Many miraculous occurrences are related in connection with his death and his disinterment a year later, after belief in his sanctity had spread widely. His friends, [[Bishop]] Grimkel and Earl Einar Tambeskjelver, laid the corpse in a coffin and set it on the high-[[altar]] in the church of St. Clement in Nidaros (now Trondheim). Olaf has since been held as a [[saint]], not only by the people of Norway, whose [[patron saint]] he is, but also by Rome. Orthodox Christians also venerate him as one of the ancient western saints of the Church before the [[Great Schism]].
In 1075, his incorrupt body was enshrined in what became the cathedral of Nidaros (Trondheim), which replaced the [[chapel]], and became a site of pilgrimage. During the Protestant Reformation his body was removed and reburied. His cultus was aided by the unpopular rule of Swein, Canute's son; Canute's death in 1035 resulted in the flight of many Danes from Norway and the accession of Olaf's son Magnus. Thereafter his cultus spread rapidly. Adam of Bremen (c. 1070) wrote that his feast was celebrated throughout Scandinavia.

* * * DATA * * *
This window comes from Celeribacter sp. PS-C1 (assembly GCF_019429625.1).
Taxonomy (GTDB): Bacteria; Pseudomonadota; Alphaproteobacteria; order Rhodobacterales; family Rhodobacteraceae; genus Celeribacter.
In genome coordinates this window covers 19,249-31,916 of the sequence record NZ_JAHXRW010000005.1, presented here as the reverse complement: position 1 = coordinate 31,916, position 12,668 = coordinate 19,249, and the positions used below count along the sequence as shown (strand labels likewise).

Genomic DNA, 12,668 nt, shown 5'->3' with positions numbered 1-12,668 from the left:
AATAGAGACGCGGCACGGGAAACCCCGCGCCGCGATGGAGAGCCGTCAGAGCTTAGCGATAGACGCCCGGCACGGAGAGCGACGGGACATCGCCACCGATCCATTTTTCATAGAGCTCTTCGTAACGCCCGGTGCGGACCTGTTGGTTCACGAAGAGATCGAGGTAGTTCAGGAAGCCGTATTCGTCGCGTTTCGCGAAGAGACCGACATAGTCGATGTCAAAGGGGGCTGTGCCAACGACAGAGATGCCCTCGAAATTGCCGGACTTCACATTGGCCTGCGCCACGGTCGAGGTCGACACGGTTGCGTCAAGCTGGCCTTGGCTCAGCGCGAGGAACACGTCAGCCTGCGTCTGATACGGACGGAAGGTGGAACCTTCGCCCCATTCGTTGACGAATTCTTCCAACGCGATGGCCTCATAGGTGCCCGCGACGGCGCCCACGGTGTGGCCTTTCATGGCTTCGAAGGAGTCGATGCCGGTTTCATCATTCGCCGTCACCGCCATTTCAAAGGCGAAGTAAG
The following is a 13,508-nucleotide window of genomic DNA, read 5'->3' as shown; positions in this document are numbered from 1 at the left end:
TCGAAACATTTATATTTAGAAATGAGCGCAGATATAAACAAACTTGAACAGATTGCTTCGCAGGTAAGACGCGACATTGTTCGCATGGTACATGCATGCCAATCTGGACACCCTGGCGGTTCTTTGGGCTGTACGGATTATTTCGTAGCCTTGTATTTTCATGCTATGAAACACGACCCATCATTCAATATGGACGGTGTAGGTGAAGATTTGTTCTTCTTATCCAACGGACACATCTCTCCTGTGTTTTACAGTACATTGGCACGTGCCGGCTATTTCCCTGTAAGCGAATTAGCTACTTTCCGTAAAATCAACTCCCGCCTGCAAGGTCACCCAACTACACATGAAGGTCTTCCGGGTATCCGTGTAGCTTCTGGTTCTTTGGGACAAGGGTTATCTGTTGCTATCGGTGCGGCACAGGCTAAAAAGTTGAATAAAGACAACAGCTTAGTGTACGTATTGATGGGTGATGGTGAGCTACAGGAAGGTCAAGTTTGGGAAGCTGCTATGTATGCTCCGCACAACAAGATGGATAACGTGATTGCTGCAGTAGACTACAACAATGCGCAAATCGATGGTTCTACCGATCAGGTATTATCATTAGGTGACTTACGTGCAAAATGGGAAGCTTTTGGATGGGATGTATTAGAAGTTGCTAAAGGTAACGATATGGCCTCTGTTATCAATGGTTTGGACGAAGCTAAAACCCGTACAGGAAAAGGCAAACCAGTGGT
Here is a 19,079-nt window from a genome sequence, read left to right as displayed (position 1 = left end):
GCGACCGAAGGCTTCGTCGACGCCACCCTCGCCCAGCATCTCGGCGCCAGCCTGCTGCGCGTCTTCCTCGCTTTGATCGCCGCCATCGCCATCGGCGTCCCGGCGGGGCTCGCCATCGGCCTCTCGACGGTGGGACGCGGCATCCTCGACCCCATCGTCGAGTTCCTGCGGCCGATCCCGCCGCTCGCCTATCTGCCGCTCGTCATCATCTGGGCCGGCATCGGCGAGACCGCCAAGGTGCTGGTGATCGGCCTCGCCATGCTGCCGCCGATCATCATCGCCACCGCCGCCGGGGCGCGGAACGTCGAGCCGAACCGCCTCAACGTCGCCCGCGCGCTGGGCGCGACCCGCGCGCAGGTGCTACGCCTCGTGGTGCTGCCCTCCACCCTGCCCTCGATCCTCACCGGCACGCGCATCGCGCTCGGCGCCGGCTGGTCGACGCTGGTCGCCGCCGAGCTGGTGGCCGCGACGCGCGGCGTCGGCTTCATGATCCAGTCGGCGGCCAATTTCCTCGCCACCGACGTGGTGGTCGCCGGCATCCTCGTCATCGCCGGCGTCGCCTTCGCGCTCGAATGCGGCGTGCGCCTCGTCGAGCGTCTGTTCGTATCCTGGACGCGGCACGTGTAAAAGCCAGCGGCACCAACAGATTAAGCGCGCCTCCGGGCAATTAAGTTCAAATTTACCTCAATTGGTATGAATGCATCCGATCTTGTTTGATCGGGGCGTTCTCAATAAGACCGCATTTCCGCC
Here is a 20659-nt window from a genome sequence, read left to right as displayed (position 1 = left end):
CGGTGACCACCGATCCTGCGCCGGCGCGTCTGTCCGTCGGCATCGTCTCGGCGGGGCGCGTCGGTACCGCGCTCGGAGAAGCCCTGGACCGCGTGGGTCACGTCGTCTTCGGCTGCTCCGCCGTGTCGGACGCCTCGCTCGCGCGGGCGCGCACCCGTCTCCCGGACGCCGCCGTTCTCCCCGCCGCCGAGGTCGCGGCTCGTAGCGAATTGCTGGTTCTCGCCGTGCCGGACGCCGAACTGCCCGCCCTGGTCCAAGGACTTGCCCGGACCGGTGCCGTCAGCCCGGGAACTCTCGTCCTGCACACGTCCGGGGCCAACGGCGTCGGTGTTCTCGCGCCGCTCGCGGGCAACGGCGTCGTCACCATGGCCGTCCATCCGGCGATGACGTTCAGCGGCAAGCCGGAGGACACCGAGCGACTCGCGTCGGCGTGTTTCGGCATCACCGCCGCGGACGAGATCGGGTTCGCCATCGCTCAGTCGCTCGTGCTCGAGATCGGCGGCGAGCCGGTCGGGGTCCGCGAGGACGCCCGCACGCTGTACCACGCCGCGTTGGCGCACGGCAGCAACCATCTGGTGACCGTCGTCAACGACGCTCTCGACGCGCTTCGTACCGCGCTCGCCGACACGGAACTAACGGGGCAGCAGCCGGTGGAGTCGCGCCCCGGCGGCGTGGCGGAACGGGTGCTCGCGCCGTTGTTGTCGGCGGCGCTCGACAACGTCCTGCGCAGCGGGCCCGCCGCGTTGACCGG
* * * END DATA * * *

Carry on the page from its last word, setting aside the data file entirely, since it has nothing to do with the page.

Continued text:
His cult spread widely in the Middle Ages, not only in Norway, but also in Denmark, Sweden, and even as far as England; in London, there is on Hart Street a St. Olave's Church, long dedicated to the [[Glorification|glorified]] King of Norway. In 1856 a fine St. Olave's Church was erected in Christiania, the capital of Norway, where a large [[relics|relic]] of St. Olaf (a donation from the Danish Royal Museum) is preserved and venerated. The arms of Norway are a lion with the battle-axe of St. Olaf in the forepaws.